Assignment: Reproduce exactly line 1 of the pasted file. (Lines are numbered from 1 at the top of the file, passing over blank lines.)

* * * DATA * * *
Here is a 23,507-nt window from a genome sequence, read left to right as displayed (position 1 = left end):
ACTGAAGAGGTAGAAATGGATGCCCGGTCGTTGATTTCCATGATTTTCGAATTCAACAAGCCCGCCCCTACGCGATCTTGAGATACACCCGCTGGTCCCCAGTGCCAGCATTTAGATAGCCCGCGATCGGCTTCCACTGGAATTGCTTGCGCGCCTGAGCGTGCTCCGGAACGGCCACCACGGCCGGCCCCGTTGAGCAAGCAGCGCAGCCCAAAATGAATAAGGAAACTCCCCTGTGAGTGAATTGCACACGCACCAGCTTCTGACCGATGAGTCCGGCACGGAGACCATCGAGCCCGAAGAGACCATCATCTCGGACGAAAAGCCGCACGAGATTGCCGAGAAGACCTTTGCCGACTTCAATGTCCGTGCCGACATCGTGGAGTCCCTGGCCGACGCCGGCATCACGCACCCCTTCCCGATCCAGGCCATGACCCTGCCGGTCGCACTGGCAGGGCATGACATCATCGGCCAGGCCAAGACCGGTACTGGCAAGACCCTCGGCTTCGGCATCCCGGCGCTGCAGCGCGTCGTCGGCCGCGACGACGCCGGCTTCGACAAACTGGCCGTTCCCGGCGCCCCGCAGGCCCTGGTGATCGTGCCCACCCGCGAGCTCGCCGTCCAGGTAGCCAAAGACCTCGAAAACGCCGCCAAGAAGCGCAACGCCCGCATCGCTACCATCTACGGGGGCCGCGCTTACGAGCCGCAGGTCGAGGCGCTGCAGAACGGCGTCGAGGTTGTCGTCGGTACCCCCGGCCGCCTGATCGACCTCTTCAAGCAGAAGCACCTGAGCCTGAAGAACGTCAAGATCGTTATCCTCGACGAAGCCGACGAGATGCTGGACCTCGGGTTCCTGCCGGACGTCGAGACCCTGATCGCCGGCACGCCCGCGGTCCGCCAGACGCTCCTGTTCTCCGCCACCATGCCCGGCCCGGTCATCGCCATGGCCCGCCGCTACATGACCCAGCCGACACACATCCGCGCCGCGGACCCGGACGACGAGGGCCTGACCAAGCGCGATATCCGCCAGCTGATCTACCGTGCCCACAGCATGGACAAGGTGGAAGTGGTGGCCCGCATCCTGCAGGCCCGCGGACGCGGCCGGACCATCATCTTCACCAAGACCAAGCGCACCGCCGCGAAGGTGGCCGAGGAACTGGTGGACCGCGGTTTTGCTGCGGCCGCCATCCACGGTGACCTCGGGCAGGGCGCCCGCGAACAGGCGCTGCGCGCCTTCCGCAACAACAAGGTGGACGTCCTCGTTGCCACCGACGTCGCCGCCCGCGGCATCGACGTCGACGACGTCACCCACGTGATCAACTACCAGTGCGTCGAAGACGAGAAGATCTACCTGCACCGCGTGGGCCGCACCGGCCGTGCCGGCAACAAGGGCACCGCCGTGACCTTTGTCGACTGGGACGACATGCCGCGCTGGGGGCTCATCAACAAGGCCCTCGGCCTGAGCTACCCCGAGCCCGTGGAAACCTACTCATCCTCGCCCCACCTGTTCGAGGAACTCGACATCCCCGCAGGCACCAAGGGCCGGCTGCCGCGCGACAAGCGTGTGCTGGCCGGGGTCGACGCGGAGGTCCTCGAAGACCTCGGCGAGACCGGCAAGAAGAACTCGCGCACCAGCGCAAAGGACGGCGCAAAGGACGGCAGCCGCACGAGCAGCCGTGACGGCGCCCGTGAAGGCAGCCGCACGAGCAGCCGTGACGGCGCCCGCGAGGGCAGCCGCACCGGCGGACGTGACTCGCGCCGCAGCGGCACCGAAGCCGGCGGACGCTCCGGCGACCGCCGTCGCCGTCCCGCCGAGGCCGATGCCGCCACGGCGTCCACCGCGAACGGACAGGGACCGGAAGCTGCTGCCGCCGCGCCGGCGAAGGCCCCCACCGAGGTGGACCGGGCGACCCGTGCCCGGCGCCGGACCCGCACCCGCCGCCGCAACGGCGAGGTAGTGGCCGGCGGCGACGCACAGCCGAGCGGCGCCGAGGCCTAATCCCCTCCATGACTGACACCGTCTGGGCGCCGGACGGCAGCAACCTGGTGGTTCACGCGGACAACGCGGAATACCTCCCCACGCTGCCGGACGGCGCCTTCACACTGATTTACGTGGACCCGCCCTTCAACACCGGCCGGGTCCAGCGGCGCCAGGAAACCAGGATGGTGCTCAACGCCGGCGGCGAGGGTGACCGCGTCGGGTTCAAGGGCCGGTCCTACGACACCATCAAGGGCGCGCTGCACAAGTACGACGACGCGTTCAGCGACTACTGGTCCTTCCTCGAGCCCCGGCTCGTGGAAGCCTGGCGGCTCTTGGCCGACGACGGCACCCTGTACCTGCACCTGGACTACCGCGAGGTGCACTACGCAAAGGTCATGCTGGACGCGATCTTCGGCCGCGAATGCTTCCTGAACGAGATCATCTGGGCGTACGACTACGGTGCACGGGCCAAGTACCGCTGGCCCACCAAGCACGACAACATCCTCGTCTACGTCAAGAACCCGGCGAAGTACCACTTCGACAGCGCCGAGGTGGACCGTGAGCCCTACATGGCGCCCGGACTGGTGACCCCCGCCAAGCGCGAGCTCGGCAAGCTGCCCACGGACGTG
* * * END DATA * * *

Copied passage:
Here is a 23,507-nt window from a genome sequence, read left to right as displayed (position 1 = left end):